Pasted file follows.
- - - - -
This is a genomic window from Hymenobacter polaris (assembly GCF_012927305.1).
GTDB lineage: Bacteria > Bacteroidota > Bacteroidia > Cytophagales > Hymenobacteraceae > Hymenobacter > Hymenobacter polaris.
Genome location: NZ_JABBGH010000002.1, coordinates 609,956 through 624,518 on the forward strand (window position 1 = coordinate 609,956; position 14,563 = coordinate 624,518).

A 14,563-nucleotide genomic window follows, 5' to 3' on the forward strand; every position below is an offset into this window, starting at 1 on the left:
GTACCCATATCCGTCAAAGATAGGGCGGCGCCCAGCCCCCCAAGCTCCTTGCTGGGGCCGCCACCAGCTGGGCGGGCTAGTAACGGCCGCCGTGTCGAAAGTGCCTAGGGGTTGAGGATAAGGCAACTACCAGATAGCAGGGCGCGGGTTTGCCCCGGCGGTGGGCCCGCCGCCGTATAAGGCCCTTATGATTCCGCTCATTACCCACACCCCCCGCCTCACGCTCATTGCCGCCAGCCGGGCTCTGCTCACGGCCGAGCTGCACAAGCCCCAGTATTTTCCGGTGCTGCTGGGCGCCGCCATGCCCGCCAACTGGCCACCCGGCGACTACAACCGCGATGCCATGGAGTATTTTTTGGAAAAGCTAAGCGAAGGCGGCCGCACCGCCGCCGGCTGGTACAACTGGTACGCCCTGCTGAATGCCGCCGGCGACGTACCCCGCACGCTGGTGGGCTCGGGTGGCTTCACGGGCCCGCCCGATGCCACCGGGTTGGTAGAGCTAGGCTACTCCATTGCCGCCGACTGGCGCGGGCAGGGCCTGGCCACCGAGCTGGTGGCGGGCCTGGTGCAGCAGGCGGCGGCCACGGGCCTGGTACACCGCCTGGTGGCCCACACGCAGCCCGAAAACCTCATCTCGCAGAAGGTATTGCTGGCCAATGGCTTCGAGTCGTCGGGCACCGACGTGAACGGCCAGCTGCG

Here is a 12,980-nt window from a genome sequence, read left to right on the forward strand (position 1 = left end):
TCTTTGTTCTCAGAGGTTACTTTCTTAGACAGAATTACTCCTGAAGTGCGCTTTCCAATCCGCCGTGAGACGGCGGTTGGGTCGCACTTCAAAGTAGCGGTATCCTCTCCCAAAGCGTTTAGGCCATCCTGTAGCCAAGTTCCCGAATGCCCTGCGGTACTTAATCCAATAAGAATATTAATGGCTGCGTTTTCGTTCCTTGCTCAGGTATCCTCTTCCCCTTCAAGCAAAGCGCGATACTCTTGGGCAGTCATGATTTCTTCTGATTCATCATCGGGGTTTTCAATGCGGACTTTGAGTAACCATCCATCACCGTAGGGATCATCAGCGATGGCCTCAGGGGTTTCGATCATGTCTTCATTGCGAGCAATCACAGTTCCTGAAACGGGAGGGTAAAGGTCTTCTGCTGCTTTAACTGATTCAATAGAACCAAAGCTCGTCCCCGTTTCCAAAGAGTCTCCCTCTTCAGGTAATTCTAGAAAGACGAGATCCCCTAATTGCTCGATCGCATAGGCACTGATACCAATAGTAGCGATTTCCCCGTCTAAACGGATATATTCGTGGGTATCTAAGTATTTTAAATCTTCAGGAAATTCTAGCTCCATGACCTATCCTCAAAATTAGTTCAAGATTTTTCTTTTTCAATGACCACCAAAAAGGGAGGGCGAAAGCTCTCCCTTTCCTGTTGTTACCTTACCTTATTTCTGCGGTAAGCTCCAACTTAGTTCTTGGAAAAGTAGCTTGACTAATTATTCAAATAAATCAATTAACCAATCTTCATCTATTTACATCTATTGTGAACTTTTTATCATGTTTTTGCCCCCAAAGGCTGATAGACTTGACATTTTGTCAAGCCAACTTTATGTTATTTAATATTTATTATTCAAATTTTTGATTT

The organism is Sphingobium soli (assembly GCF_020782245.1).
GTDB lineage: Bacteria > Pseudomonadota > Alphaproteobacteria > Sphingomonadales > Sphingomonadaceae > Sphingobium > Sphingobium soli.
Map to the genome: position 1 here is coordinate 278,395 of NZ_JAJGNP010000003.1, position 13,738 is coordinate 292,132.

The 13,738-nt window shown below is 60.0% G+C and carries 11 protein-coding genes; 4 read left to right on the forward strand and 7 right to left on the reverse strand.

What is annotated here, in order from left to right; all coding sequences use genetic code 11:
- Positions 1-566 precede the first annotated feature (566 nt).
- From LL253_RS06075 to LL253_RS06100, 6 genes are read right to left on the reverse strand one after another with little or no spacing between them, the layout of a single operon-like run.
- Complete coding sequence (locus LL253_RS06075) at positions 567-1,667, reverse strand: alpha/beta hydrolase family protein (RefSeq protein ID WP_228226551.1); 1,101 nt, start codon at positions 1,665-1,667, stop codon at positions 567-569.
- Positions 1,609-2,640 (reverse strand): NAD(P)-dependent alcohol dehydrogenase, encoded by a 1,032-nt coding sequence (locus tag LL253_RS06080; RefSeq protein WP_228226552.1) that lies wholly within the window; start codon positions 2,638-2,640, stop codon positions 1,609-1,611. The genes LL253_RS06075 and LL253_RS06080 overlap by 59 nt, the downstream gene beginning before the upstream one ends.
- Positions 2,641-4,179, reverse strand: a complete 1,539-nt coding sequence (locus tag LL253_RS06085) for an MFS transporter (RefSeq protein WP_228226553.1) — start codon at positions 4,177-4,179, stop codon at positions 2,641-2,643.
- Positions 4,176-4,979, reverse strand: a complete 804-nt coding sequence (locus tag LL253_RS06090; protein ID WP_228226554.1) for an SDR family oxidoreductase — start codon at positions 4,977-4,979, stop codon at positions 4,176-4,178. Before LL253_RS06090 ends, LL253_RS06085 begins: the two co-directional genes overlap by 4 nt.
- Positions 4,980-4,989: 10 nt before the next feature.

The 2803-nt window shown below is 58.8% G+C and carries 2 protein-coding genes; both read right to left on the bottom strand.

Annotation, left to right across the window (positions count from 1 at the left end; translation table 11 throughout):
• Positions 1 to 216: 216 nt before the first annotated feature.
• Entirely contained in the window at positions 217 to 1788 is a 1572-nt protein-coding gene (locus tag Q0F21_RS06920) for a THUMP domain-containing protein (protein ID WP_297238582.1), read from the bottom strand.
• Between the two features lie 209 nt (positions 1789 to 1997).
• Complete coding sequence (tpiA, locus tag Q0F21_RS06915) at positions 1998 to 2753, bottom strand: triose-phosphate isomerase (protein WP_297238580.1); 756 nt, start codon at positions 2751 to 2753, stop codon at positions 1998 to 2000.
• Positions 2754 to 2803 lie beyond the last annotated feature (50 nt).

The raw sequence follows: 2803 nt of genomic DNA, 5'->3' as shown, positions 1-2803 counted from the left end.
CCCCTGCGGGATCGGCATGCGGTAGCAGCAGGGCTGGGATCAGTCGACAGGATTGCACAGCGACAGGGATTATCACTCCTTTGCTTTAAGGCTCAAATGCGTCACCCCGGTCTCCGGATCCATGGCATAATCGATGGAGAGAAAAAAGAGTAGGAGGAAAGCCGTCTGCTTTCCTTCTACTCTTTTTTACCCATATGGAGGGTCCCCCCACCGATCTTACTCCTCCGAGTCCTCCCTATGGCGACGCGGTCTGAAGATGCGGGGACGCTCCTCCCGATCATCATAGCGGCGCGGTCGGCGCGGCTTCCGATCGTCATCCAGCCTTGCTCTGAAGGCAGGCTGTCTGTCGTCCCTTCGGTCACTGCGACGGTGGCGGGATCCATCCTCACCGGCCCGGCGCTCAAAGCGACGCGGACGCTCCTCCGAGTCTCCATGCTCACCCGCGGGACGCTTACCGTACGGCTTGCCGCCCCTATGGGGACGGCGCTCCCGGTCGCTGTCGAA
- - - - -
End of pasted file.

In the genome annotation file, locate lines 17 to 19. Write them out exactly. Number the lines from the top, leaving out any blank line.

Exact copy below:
- Positions 2,641-4,179, reverse strand: a complete 1,539-nt coding sequence (locus tag LL253_RS06085) for an MFS transporter (RefSeq protein WP_228226553.1) — start codon at positions 4,177-4,179, stop codon at positions 2,641-2,643.
- Positions 4,176-4,979, reverse strand: a complete 804-nt coding sequence (locus tag LL253_RS06090; protein ID WP_228226554.1) for an SDR family oxidoreductase — start codon at positions 4,977-4,979, stop codon at positions 4,176-4,178. Before LL253_RS06090 ends, LL253_RS06085 begins: the two co-directional genes overlap by 4 nt.
- Positions 4,980-4,989: 10 nt before the next feature.